Tag Archives: news site

Site changes at Sky News and Channel 4 sites

This week has seen some changes over on the Sky News and Channel 4 sites (follow links below to see the changes):

Sky news blog pages:

  • A facelift on the blog home and other pages.
  • Two new buttons on the blogs page: ‘Our Blogs’ and ‘Your Blogs’.
  • Tags so you can display all the blogs on the same subject.
  • A section in ‘Your Blogs’ where Sky News suggests subjects that users might want to blog about it (e.g Obama and the recession) which users don’t have to obey, but if they do, they will get more chance of being linked from the main page of the website.

Channel 4:

Online Journalism Scandinavia: Resolutions for 2009 – Yes, we link

Danish journalists pen link manifesto, which should be an inspiration for journalists everywhere in 2009.

The last quarter of 2008 did not only open our eyes to how flawed the fiscal economy is, in Scandinavia more and more journalists also realised how awkwardly media organisations operate in the link economy.

In Norway, the union chapel at DN.no, the news site of the country’s biggest financial daily, suggested introducing a common link policy for all the country’s news sites to make it profitable to produce good original articles rather than just to copy-paste.

In Denmark, a survey by eJour found just two links to external sites when monitoring seven Danish news sites over a period of two weeks. Blogging journalists in Denmark were also up in arms over a renewed effort by Danish newspaper publishers to stop websites like Google News from linking to individual articles rather than a newspaper’s homepage.

Against this backdrop, Kim Elmose, the blog editor of Politiken.dk, and Lars K. Jensen, a project manager at Ekstrabladet.dk, launched a link manifesto and encouraged news rooms everywhere to write their own link commandments and use their manifesto freely.

Let’s hope this can inspire more and better linking on many a news site in 2009:

First law: We link to the sources for the data we use in our journalistic products. If we have read, seen or heard important new information on an external site – for instance about companies, people or surveys – we will link to it.

Second law: We link directly and precisely to the information we use from external sites. In this way we provide proper service to our readers rather than just linking to the front page of the external site.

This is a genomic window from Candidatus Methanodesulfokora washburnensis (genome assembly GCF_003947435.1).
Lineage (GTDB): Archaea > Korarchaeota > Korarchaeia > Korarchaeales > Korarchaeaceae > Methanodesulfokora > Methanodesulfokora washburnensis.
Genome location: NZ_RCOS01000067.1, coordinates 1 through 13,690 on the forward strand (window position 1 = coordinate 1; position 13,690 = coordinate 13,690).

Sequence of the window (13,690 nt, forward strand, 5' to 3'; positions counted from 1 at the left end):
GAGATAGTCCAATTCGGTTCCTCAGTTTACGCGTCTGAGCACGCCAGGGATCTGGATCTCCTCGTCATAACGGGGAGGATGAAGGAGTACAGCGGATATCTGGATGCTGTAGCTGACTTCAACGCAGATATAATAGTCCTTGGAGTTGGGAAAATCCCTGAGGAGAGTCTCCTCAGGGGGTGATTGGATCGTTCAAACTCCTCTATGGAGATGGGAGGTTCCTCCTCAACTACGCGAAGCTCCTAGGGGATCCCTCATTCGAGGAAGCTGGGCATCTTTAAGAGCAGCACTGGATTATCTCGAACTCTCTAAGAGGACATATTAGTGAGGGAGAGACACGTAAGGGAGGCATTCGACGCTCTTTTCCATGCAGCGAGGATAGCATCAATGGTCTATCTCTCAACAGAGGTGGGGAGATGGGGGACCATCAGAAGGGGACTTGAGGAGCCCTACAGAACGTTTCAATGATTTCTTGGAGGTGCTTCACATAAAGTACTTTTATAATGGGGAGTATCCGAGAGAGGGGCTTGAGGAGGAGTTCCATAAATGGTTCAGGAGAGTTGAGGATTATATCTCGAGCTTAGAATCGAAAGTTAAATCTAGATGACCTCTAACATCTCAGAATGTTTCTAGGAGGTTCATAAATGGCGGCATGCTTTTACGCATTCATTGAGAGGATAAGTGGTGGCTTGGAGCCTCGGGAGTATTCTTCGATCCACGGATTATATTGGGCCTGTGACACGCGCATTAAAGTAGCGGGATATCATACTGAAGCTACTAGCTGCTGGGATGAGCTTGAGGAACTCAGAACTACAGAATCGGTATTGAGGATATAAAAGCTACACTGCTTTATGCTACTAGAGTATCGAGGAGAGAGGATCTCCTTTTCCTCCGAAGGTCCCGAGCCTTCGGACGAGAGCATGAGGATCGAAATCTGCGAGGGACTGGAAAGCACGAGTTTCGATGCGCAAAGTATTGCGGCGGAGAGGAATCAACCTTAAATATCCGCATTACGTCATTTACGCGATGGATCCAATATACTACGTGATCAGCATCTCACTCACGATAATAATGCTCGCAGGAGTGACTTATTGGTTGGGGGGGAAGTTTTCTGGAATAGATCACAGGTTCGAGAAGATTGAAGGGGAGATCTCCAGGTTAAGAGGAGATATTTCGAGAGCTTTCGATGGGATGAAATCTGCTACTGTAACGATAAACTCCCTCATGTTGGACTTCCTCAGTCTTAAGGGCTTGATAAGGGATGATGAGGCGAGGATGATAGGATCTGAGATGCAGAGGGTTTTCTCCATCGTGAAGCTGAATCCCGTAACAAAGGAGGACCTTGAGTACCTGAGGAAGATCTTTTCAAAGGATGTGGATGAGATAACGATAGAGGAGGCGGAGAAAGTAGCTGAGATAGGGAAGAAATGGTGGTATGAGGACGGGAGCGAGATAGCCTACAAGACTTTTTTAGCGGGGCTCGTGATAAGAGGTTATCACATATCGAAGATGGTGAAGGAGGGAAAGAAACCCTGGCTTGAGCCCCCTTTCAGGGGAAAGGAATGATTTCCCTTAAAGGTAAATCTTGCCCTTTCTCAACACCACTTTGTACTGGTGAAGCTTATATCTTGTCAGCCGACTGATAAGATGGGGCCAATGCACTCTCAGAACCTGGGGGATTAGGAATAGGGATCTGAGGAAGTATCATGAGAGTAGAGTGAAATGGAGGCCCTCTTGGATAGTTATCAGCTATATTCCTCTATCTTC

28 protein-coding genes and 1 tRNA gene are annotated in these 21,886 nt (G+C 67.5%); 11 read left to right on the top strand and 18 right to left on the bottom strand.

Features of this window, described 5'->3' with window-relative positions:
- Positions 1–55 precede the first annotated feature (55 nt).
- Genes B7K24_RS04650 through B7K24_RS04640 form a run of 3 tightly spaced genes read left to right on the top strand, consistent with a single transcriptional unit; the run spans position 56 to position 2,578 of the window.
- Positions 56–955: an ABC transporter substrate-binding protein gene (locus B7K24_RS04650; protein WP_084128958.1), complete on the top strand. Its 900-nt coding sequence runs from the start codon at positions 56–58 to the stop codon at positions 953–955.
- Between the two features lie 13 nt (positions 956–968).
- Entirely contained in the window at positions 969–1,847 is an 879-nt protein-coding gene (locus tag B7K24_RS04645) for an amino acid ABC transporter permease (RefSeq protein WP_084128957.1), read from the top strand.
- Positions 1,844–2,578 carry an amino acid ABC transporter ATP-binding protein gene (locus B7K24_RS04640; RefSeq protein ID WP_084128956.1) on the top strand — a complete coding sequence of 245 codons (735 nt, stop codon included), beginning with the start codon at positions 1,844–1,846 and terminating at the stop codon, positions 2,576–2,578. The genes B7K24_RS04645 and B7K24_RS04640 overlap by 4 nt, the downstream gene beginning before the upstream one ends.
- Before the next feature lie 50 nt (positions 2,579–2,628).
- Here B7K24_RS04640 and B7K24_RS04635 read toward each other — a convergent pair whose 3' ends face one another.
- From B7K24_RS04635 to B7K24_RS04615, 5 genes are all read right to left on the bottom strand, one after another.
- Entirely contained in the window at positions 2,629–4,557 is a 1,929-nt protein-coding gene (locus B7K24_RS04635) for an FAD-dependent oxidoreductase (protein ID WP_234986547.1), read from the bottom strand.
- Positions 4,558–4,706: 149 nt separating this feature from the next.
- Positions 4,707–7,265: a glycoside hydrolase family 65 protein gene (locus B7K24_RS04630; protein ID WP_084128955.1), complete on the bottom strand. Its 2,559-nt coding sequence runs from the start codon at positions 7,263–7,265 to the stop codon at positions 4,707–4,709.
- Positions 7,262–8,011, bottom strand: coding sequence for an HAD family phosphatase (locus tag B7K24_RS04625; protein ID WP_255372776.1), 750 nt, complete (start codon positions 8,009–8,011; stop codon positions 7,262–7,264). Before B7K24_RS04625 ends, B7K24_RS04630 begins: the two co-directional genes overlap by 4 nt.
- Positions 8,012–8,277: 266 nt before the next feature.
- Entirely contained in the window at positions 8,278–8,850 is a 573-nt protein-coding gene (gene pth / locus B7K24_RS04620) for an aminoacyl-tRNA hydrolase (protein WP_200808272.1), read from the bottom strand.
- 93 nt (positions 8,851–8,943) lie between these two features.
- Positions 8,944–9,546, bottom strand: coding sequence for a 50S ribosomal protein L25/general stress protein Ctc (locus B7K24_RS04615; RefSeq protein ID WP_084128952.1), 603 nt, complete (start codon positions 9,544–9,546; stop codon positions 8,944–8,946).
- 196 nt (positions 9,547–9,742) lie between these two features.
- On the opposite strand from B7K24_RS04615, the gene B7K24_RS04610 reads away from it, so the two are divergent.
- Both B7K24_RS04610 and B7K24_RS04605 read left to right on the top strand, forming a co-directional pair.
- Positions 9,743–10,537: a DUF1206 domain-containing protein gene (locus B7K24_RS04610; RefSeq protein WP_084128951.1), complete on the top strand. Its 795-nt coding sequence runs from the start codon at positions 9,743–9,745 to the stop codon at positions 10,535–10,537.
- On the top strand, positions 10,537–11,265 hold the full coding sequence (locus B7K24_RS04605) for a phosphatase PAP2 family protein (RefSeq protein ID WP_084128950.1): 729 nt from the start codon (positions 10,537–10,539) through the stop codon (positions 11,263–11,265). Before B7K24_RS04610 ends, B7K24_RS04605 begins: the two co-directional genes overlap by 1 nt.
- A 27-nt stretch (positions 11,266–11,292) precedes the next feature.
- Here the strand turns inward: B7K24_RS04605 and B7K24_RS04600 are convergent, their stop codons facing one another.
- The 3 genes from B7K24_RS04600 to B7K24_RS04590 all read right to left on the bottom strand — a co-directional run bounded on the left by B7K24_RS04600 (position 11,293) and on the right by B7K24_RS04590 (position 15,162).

Third law: We are precise in our information about where a link leads to; about who has produced the information we link to and when. The readers should know where it takes them when they follow a link.

Fourth law: We recognise that an article consisting of precise links to information that represents different angles on an issue is a journalistic product.

Fifth law: We are open to inbound links to our own news sites because we want to be an integrated part of the web’s ecosystem

Sixth law: We aspire to making it easier to link directly to our articles.

Online Journalism Scandinavia: Bergens Tidende asks users to map traffic hotspots

“Bergens Tidende, our local paper, has a shining example today of how a local newspaper can gather and report local news simultaneously by coordinating reader participation in a very easy-to-contribute mashup focusing on an issue of huge importance to Bergeners right now, though it’s of absolutely no wider interest”, writes Jill Walker Rettberg, an associate professor at the University of Bergen, on her blog.

That issue is traffic: Bergen, a city on the west coast of Norway, is currently building a light rail system through Bergen, and the road works and constantly changing detours are causing major traffic problems.

“We decided to do something different to report on the exasperating traffic situation in the city, ” Jan Stian Vold of Bt.no told me.

What the news site came up with, in addition to their normal coverage, was a Google Map where readers could plot in where they encountered traffic problems.

It asked its readers: ‘Where are the bottlenecks in the Bergen-traffic? How does the construction of the light rail system effect you?’

Walker Rettberg is also rather impressed by the anti-spam measures: “You enter your mobile phone number and instantly receive an SMS with a code that you then type into the website to confirm that you’re an actual person and that you’re a different person to all the other people who’ve entered their comments,” she writes.

This works as an efficient way of identifying people as all mobile phone numbers are registered by law in Norway.

Requiring users to register does raise the threshold for participation, but this has not deterred Bergeners, as around 400 people have reported their traffic problems so far, according to Vold.

Guardian material on paidContent:UK

As a result of Guardian News & Media’s acquisition of ContentNext, Media Guardian content has started to appear on paidContent:UK. Just recently the same occured vice versa: the appearance of Paid Content articles on the Media Guardian site.

In July, Journalism.co.uk reported that Guardian News & Media had bought ContentNext, behind paidcontent.org, paidContent:UK and the Indian news site contentSutra.com.

An early report by the Wall Street Journal’s AllThingsD column reported that according to sources it was a figure ‘north of $30 million.’

The deal marked a ‘significant expansion’ of GNM’s US presence, a press statement said at the time.

Trinity Mirror launches Welsh-language news site

Trinity Mirror’s Daily Post Wales has launched a Welsh news website.

DailyPostCymraeg.co.uk, which went live today, will focus on North Wales, but also feature main UK news headlines, a release from the publisher said.

The site includes forums, blogs and video content aimed at a Welsh-speaking audience, and will be published alongside the Daily Post’s English-language site.